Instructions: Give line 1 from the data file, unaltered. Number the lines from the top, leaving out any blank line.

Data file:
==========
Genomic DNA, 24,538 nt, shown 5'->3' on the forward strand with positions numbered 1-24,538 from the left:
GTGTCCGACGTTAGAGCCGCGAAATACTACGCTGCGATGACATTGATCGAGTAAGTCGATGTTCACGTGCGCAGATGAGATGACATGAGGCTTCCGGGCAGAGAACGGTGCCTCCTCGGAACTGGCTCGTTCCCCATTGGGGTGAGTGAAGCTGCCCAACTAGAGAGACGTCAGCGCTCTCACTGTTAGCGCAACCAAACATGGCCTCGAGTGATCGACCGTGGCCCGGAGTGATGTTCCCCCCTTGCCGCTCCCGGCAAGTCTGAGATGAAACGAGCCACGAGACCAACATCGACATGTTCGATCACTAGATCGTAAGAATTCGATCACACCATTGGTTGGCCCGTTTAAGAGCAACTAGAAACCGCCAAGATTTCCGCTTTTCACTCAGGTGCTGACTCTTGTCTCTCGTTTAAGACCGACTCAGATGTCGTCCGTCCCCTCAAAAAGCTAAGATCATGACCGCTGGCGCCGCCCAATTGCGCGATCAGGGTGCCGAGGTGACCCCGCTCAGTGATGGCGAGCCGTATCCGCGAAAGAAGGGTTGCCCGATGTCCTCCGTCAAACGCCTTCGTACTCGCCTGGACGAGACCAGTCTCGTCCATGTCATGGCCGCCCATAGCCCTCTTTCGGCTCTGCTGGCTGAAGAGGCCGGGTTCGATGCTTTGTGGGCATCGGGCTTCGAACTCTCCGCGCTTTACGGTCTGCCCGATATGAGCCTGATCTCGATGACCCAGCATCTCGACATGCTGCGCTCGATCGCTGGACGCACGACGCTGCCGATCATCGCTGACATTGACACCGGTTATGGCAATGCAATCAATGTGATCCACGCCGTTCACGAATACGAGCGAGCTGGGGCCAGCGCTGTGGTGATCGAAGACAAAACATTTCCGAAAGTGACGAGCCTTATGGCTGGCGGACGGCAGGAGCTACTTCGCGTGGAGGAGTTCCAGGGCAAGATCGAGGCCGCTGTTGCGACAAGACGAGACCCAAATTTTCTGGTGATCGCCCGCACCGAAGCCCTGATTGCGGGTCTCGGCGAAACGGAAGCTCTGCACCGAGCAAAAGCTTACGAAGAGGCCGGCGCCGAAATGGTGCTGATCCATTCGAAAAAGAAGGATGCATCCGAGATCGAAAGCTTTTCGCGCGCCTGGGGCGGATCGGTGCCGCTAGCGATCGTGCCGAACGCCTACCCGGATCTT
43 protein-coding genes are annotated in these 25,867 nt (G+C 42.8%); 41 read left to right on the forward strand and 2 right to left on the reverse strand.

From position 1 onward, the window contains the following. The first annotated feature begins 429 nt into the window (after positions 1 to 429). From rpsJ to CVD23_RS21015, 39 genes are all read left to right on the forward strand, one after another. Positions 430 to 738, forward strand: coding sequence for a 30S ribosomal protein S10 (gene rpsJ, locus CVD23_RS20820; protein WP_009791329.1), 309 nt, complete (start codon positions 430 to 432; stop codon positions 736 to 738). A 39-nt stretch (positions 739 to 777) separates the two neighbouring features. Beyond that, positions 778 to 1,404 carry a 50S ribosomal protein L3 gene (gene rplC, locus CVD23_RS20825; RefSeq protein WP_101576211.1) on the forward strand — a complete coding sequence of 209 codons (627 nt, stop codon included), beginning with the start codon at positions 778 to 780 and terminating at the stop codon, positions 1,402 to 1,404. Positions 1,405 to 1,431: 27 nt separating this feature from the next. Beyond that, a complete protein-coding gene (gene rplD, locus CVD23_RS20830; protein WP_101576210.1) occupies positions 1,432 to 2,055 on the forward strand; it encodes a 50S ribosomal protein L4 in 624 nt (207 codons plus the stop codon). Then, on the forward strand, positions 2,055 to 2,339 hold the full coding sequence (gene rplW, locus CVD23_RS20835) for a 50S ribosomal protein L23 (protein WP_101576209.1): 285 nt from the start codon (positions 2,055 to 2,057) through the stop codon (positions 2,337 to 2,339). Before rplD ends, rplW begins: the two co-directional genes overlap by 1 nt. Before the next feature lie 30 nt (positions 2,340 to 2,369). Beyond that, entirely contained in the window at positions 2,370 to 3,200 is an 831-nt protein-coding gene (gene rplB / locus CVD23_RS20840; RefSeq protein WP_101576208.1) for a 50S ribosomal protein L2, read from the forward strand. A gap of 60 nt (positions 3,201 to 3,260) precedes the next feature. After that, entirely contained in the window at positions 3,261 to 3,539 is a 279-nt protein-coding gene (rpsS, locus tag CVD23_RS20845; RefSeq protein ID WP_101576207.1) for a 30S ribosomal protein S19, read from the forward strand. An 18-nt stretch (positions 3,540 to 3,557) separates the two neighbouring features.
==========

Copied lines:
Genomic DNA, 24,538 nt, shown 5'->3' on the forward strand with positions numbered 1-24,538 from the left: